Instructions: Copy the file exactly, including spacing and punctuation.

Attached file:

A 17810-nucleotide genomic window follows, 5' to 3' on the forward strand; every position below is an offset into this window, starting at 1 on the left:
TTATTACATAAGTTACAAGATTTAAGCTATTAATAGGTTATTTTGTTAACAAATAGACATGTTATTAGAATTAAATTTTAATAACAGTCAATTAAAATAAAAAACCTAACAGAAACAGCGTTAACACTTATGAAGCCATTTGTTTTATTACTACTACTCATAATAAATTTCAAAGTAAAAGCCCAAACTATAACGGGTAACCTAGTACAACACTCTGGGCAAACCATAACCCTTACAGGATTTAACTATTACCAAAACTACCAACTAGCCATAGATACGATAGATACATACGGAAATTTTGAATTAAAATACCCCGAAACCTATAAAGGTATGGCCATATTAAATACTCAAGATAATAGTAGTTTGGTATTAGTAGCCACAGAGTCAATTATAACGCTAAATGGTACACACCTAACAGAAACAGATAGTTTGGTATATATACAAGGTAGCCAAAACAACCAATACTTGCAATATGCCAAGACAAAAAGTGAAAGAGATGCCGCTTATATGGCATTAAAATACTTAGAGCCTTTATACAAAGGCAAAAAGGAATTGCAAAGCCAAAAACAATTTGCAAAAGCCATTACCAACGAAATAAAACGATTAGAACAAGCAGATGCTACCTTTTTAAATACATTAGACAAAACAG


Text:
A 17810-nucleotide genomic window follows, 5' to 3' on the forward strand; every position below is an offset into this window, starting at 1 on the left:
TTATTACATAAGTTACAAGATTTAAGCTATTAATAGGTTATTTTGTTAACAAATAGACATGTTATTAGAATTAAATTTTAATAACAGTCAATTAAAATAAAAAACCTAACAGAAACAGCGTTAACACTTATGAAGCCATTTGTTTTATTACTACTACTCATAATAAATTTCAAAGTAAAAGCCCAAACTATAACGGGTAACCTAGTACAACACTCTGGGCAAACCATAACCCTTACAGGATTTAACTATTACCAAAACTACCAACTAGCCATAGATACGATAGATACATACGGAAATTTTGAATTAAAATACCCCGAAACCTATAAAGGTATGGCCATATTAAATACTCAAGATAATAGTAGTTTGGTATTAGTAGCCACAGAGTCAATTATAACGCTAAATGGTACACACCTAACAGAAACAGATAGTTTGGTATATATACAAGGTAGCCAAAACAACCAATACTTGCAATATGCCAAGACAAAAAGTGAAAGAGATGCCGCTTATATGGCATTAAAATACTTAGAGCCTTTATACAAAGGCAAAAAGGAATTGCAAAGCCAAAAACAATTTGCAAAAGCCATTACCAACGAAATAAAACGATTAGAACAAGCAGATGCTACCTTTTTAAATACATTAGACAAAACAG